Hendrickson asked that the HPB approve two historic plaque applications, one for the building that housed the first beach school – 2563 Cottage Avenue, built in 1940, and the house that holds Heavenly Biscuit – 110 Mango St, built in 1927. Both were approved unanimously.
A review of the LPA Policies and Procedures Manual was postponed as Chair Hank Zuba asked for it to be edited and commented on the number of grammatical errors in the manual.
Beach Restrooms & Big Houses
During Member Items, Heil asked whether the Town could condition parking lot approval on the provision of restrooms for the public and then asked why the beach does not provide any services for visitors at the beach, specifically restrooms.
“We are a public beach. Why doesn’t the beach provide services? To expect one bathroom to suffice for a 7-mile island is ridiculous. Where are they supposed to go?”
Heil responded to her own question by saying that Ms. Gore of Town Council has said they are to use restrooms in restaurants and hotels.
Several other LPA members chimed in objecting to that strategy, commenting that the businesses that visitors patronize may not be anywhere near when visitors need a restroom.
“There are lots of businesses with signs that say, ‘No Public Restrooms,’” said Jane Plummer.
Scott Safford commented on the difficulty businesses near the beach have in dealing with the constant requests to use their restrooms. “I hate when somebody comes in and obviously has to go to the bathroom, but you have to draw the line somewhere. Once you let in 1-2, you’re going to have to let in 15-20. It becomes a liability issue, especially toward the end of the day, when visitors may have been drinking.”
Noble said, “This has been a council issue.”
Vice-Chair Dan Hendrickson presented a ‘position paper’ and discussed an option for the LPA to look at residential development in a proactive rather than reactive manner. He suggested that the LPA consider forming an Ad Hoc Committee to discuss options available.
“There are two things that are true,” Hendrickson said. “There is a developmental trend for bigger, seemingly boxier homes on the island, and there is no reason to think that will change. I have to wonder if there is anything we can do proactively on this issue.”
His paper suggested a full review of the Comp Plan and Land Development Code as to current limitation on residential development in all zoning districts along with gathering information on past development trends and a prediction of expected development. His proposal also would review the regulatory tools available to influence future development including Floor to Area ratio, impervious coverage, setbacks, height restrictions, design standards and view corridors.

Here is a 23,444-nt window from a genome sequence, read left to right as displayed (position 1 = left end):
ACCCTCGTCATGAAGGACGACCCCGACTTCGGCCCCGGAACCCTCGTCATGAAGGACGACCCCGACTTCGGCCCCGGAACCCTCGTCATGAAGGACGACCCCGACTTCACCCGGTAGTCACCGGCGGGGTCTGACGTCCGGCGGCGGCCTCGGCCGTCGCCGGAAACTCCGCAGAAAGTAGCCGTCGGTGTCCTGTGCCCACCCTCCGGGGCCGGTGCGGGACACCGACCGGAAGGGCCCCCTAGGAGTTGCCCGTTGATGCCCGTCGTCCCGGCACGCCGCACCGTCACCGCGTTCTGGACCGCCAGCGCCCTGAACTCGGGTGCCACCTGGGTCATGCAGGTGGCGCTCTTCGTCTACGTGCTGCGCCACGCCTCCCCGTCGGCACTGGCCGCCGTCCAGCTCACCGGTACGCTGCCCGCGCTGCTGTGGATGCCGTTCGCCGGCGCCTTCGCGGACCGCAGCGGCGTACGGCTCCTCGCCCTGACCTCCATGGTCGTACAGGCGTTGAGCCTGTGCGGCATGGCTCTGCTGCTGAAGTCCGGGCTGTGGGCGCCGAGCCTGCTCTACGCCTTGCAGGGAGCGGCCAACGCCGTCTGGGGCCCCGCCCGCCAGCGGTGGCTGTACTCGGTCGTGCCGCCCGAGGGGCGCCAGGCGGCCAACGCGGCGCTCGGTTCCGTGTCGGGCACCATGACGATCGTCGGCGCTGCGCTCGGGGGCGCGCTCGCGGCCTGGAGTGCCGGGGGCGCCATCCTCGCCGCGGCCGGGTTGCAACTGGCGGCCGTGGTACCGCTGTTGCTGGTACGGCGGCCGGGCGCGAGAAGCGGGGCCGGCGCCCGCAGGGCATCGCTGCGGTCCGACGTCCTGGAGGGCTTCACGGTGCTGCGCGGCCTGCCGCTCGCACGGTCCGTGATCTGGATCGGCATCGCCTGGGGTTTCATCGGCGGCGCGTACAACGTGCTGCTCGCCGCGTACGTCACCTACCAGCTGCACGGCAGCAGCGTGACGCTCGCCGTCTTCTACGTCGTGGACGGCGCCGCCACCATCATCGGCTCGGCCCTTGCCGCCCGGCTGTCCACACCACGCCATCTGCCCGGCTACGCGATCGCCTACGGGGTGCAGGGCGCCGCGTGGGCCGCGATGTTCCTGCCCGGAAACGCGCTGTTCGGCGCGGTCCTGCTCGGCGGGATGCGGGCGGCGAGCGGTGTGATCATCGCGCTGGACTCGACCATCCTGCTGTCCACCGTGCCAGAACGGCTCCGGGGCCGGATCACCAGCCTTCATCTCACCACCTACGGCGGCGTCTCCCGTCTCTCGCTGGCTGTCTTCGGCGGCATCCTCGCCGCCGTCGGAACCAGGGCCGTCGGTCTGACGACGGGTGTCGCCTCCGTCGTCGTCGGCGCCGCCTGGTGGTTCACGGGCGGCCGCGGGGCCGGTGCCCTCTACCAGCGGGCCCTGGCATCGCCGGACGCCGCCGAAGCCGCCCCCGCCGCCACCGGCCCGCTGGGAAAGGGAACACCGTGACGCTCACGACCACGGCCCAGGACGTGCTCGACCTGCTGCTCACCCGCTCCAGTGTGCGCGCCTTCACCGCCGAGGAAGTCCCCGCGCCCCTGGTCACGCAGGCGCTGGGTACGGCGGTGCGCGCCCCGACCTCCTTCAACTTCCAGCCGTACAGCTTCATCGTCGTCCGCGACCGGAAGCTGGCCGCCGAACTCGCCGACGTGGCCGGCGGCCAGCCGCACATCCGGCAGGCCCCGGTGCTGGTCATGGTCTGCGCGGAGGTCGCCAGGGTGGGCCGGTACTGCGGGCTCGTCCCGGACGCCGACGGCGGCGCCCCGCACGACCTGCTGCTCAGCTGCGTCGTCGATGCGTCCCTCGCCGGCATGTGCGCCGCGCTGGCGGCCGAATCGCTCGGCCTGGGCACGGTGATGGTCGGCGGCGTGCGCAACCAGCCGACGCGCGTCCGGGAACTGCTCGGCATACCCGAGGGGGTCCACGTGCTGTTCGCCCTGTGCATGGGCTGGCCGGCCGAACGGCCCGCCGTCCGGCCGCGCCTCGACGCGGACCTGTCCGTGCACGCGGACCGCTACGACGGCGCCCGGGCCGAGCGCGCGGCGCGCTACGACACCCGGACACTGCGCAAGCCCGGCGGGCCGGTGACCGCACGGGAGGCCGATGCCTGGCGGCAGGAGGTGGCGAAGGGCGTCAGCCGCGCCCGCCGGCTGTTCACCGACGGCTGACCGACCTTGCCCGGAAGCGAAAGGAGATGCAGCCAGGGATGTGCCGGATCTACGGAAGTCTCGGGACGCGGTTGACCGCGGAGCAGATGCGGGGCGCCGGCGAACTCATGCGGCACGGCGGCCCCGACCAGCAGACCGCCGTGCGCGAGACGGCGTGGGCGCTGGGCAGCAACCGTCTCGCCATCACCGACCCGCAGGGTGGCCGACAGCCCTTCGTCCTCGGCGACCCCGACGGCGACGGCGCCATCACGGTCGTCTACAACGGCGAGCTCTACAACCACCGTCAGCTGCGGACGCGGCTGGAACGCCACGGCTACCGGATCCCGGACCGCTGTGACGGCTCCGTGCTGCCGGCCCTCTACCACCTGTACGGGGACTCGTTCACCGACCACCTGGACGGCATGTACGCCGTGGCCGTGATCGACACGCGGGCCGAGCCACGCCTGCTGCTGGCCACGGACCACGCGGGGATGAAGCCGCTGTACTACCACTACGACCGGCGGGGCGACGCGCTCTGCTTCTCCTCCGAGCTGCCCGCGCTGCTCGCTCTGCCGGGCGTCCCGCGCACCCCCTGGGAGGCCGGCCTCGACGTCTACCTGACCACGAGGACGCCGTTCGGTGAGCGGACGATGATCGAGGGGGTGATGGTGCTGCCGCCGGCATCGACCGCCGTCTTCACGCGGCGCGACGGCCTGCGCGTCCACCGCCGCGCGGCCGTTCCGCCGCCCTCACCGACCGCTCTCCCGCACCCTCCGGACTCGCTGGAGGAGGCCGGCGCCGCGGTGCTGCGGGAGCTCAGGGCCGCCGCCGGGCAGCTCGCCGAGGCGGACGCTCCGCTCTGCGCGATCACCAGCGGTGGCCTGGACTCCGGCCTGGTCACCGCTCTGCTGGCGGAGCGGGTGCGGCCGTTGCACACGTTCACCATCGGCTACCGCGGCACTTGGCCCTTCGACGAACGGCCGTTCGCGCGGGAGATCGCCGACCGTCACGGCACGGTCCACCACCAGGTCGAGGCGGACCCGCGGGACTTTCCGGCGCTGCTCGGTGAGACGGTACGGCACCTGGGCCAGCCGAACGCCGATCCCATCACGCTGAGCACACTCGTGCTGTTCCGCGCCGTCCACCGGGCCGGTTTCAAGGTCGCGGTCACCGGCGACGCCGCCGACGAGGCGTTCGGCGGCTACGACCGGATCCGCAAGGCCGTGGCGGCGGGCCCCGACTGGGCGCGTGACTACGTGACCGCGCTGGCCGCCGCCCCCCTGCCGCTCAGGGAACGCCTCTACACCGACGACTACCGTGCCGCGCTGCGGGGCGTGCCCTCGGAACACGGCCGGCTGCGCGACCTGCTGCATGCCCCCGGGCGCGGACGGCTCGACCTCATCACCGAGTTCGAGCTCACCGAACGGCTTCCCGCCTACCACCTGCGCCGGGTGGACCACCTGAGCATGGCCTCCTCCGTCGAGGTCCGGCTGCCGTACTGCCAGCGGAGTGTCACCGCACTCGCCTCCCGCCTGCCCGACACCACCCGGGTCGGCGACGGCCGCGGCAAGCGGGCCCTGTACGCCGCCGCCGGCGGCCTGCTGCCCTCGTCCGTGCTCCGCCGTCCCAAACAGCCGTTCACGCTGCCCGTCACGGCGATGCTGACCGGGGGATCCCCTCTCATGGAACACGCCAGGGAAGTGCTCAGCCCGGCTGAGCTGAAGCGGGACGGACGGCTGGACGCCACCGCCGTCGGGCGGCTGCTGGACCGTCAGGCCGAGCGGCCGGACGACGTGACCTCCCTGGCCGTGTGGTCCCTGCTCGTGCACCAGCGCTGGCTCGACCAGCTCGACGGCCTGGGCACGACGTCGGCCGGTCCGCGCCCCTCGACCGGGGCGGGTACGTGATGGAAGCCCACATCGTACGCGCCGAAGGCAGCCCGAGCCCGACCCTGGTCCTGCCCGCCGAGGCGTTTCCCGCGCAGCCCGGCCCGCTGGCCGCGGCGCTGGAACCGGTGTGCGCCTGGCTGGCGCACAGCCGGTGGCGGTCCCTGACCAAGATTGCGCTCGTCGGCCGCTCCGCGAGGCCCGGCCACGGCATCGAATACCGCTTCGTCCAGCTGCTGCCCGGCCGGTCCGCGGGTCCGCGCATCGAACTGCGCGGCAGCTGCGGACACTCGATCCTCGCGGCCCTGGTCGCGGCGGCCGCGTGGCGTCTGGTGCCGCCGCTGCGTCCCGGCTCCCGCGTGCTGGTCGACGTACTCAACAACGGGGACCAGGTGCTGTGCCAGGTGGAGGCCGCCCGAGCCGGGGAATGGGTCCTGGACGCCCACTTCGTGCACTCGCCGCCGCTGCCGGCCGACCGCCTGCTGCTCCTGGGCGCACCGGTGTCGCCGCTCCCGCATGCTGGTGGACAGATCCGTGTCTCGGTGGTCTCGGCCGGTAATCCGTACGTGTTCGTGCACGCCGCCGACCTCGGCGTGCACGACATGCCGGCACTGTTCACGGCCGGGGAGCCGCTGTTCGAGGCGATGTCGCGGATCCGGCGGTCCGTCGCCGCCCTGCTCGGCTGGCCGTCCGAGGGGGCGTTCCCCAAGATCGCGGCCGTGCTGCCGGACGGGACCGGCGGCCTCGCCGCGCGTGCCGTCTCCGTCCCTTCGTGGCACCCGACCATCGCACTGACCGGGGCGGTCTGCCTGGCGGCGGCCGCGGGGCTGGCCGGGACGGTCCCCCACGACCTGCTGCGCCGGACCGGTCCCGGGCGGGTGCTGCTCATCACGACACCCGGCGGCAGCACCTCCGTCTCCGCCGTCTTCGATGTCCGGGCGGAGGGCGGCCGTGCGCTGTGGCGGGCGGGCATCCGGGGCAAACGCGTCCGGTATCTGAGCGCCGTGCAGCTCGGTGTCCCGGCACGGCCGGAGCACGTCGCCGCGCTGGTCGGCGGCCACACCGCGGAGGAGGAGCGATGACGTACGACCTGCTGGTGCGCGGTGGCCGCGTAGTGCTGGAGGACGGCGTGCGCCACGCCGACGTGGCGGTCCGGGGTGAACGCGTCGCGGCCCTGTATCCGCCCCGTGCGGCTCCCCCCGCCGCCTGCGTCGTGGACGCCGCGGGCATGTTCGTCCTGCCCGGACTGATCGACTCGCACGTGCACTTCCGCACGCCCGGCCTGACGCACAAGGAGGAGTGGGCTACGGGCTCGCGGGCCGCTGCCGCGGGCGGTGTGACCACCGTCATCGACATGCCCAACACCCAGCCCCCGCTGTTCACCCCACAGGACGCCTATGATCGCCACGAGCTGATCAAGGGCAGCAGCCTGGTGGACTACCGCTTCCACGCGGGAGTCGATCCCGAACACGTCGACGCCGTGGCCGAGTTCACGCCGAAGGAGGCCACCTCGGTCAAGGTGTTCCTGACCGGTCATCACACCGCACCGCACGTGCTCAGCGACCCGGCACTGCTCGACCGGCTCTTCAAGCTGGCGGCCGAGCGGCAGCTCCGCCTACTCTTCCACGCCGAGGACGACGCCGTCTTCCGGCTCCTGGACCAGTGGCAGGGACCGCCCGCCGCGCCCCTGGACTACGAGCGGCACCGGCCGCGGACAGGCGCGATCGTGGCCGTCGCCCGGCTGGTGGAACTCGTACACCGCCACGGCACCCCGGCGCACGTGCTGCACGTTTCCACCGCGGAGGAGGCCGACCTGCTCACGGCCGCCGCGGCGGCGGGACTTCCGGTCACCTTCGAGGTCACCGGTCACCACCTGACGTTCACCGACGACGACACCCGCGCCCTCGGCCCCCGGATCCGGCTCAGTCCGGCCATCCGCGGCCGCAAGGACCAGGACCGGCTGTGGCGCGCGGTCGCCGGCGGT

The Ad Hoc group would review all findings with the Town Manager and Town Attorney to avoid Bert Harris challenges, ultimately reporting findings to the Town Council.
Plummer suggested including developers and builders, as they are the ones who deal directly with property owners building new homes. “The cost to build new construction in today’s world is immense. So they have to take advantage of all their setbacks to recoup their costs. We have limited what can be done based on our height and taken out our view corridors. The one thing that could be looked at is we could consider bringing in those sides (setbacks) and allow another floor.”
When asked, Noble said that there are about 12-14 new homes built per year on Fort Myers Beach.
During Public Comment, John Gucciardo spoke on the TPI downtown redevelopment project, saying that project planners are working with town staff, but that staff turnover and new outside consultants, which are a positive thing, he said, still slow down the process. TPI is looking forward to a public hearing and hopes it will be in front of the LPA in December.
Zuba and several other LPA members commented that the county continues to use the former Seafarer’s site as a staging and storage yard in violation of the Town’s code.
The next meeting of the LPA is scheduled for Tuesday, November 14th at 9am in Town Hall